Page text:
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P040 A healthy-worker effect pretends the exposure-response-relationship in the diesel exhaust in miners study
  1. Matthias Möhner
  1. Federal Institute for Occupational Safety and Health, Berlin, Germany


The Diesel Exhaust in Miners Study (DEMS) is the largest epidemiological study on the association between occupational exposure to diesel exhaust and lung cancer risk. Study results indicate a strong exposure-response relationship between diesel exhaust exposure, measured as respirable elemental carbon, and lung cancer mortality (Attfield et al. 2012, Silverman et al. 2012). The results, however, seem conflicting insofar as the results of the analysis by standardised mortality ratios (SMR) seem to be not compatible at all with the other results. Moreover, the risk estimators strongly depend on the binary variable work location (“surface-only/ever-underground”), the epidemiological meaning of which is not explained. These concerns have been raised in several publications and even an expert panel, set up by the Health Effects Institute, has evaluated the study results. Yet, the epidemiological meaning of the factor work location remains unexplained (Health Effects Institute Diesel Epidemiology Panel 2015). A synthesis of the published results leads to a new explanation. The key to this hypothesis is the assumption that workers, who switch from surface job to underground job are very likely in much better physical conditions than other surface workers. Therefore, this special form of a healthy-worker-effect could explain the apparent self-contradictory results of the DEMS cohort. A modified analysis by unconditional logistic regression yields as a crude risk estimator adjusted for smoking OR = 0.92 (95% -CI: 0.66–1.30) for miners ever worked underground jobs. Hence, the results of the different approaches for the DEMS cohort are compatible with each other. Moreover, now they are also in line with the findings of the German potash miner cohort (Möhner et al. 2013).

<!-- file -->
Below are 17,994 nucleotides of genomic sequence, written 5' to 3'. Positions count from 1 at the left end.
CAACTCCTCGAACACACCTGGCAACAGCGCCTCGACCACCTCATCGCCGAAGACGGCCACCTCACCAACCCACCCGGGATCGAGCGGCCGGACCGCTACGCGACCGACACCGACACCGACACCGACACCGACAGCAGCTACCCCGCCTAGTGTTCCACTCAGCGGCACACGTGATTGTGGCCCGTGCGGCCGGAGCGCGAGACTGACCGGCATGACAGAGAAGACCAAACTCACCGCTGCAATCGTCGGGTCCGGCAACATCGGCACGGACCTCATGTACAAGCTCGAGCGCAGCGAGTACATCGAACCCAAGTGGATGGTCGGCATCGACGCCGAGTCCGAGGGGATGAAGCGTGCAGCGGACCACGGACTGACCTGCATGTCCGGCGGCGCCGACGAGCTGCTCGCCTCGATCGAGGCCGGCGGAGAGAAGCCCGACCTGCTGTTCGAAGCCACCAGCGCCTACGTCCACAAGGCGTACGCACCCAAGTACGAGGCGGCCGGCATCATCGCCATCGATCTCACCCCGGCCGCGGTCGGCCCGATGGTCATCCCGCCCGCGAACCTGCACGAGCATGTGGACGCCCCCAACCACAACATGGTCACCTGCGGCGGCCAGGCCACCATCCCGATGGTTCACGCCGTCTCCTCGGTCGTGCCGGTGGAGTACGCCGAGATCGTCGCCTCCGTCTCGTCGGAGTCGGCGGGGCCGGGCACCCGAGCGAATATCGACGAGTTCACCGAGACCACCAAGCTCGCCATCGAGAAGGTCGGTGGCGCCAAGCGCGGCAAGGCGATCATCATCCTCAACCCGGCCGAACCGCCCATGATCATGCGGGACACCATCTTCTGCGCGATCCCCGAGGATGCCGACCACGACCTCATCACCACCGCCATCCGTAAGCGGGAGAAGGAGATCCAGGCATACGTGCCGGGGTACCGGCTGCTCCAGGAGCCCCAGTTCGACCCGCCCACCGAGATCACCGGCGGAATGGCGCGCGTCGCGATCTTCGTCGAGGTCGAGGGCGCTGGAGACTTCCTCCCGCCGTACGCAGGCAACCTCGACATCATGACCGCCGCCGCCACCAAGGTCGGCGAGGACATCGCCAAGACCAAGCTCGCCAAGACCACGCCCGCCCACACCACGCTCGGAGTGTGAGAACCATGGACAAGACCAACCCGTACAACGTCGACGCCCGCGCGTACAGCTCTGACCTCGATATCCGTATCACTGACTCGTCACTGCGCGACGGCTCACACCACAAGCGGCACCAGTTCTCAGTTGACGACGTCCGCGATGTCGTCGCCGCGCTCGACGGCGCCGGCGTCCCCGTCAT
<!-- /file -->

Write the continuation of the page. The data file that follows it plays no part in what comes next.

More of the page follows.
In conclusion, the evidence for a dose-response relationship between diesel motor exhaust and lung cancer in humans seems to be much less than assumed by the IARC.

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